The penalties were for using a miniature Canadian railway to satisfy a provision in a federal law called the Jones Act.
The quickly escalating saga involves hundreds of millions of dollars in fines, a miniature Canadian railway and Donald Trump’s personal lawyer and it stems from the way that one of Alaska’s biggest fishing companies, American Seafoods, is using an exemption in the federal law that typically allows only U.S. ships to move cargo between U.S. ports.
More than two-thirds of the crew of a huge factory fishing vessel docked in the Aleutian fishing port of Dutch Harbor has tested positive for COVID-19, local authorities announced Sunday.
The American Triumph is a 285-foot factory trawler, with an onboard processing plant. It had been at sea since June 27, fishing both offshore from Washington and Oregon and then moving to Alaska to fish for pollock in the Bering Sea.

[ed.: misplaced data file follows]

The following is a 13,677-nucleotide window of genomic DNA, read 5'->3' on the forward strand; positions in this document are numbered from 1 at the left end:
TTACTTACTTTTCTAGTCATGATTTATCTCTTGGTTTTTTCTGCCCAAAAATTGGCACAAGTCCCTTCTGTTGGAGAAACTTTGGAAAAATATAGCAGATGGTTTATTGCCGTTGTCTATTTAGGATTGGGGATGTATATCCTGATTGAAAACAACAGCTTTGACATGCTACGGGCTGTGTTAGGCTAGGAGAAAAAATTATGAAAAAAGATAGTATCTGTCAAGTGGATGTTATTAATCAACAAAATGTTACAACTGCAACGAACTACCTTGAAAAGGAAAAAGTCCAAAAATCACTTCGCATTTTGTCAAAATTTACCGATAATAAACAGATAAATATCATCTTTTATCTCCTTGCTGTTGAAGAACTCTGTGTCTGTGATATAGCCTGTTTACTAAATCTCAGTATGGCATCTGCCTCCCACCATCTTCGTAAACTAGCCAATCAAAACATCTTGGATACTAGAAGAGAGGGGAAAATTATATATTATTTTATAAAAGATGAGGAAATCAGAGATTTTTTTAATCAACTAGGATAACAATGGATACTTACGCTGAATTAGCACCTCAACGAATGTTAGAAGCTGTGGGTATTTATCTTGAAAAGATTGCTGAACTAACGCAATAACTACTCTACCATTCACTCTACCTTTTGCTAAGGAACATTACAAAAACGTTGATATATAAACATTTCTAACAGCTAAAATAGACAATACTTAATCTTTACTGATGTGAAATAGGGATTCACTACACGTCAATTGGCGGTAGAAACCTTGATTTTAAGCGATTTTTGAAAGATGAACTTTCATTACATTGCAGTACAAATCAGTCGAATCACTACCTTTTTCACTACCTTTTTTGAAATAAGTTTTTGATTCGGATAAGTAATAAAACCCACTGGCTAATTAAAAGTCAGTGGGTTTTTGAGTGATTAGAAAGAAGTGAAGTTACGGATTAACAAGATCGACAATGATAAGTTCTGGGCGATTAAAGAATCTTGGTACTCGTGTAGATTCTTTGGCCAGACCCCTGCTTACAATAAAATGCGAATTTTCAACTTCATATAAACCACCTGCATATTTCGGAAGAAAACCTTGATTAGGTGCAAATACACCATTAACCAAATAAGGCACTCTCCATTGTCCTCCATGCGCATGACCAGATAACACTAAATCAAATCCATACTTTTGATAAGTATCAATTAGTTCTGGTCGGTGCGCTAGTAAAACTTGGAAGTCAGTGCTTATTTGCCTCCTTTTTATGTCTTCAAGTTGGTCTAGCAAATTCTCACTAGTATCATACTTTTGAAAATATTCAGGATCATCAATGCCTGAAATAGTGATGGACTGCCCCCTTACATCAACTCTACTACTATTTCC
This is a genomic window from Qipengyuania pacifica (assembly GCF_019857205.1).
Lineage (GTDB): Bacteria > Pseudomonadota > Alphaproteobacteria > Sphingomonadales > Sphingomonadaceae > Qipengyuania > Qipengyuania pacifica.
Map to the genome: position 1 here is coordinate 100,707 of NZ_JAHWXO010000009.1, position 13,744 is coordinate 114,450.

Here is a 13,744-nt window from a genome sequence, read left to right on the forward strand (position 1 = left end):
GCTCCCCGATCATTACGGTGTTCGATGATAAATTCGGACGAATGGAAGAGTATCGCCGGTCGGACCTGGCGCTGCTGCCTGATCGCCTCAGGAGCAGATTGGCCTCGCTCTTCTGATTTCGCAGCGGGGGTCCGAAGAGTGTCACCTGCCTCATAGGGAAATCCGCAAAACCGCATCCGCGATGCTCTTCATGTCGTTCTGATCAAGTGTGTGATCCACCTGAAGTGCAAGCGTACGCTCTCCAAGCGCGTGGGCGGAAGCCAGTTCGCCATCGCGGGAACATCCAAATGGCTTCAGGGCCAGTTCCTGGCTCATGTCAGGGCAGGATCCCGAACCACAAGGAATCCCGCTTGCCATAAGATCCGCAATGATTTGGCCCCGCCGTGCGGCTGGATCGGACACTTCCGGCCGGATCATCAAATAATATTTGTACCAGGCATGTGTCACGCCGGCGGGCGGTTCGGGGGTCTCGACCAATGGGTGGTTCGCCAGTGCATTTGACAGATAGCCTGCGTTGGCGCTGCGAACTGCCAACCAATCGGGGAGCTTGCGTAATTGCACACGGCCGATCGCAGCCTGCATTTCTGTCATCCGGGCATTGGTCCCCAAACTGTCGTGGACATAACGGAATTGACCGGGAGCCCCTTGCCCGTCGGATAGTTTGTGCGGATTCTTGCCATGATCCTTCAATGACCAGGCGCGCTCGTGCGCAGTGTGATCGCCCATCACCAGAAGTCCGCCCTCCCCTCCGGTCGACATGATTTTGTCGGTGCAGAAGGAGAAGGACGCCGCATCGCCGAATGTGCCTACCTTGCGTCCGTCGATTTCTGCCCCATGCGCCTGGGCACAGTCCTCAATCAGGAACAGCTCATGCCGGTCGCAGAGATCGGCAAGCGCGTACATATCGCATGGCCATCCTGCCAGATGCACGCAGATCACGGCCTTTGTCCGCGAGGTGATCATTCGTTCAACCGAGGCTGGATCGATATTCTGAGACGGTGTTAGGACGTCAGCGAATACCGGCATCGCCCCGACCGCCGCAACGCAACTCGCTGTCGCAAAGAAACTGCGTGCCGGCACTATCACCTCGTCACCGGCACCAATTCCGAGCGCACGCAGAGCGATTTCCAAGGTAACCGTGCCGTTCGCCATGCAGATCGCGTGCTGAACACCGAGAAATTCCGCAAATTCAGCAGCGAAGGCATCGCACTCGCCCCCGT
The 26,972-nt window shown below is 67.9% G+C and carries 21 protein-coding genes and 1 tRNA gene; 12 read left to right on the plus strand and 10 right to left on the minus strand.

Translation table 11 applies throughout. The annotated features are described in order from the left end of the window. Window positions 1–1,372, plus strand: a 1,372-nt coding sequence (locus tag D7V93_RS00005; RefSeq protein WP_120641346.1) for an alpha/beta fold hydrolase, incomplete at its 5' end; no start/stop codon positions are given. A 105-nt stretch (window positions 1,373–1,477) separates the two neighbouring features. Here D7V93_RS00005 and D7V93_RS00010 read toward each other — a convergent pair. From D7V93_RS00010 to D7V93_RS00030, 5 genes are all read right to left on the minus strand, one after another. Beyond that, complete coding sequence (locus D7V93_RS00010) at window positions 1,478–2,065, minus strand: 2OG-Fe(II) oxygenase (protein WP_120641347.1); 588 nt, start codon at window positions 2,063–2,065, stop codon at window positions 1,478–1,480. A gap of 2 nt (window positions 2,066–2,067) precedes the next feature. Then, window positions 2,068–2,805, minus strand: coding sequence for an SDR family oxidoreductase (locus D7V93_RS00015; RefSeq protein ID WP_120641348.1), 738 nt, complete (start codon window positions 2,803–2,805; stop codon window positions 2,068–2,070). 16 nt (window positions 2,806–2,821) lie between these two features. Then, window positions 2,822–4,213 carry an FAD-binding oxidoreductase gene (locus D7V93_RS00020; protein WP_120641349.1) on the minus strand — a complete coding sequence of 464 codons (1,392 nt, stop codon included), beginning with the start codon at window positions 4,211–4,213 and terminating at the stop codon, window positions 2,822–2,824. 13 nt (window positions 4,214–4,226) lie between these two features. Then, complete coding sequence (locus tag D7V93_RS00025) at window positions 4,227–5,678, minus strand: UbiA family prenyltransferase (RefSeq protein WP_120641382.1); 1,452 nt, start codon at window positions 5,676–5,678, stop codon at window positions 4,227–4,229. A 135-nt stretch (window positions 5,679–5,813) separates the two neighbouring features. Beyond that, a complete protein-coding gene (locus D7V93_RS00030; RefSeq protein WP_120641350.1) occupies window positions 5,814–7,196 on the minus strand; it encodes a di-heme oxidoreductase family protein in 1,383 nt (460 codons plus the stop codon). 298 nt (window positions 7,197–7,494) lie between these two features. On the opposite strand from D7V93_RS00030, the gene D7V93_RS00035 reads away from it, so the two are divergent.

The arrival of the 255-foot boat had generated concern among Alaskans after more than 100 asymptomatic crew members aboard three of the company’s other factory trawlers tested positive for the virus in recent weeks.
If companies can put appropriate quarantine procedures in place before boarding, fishing crews stand a good chance of remaining uninfected with COVID-19, largely because of vessels’ isolation at sea.
The factory trawler was most recently in Bellingham, WA, and has returned to the Port of Seattle where it is currently under lockdown.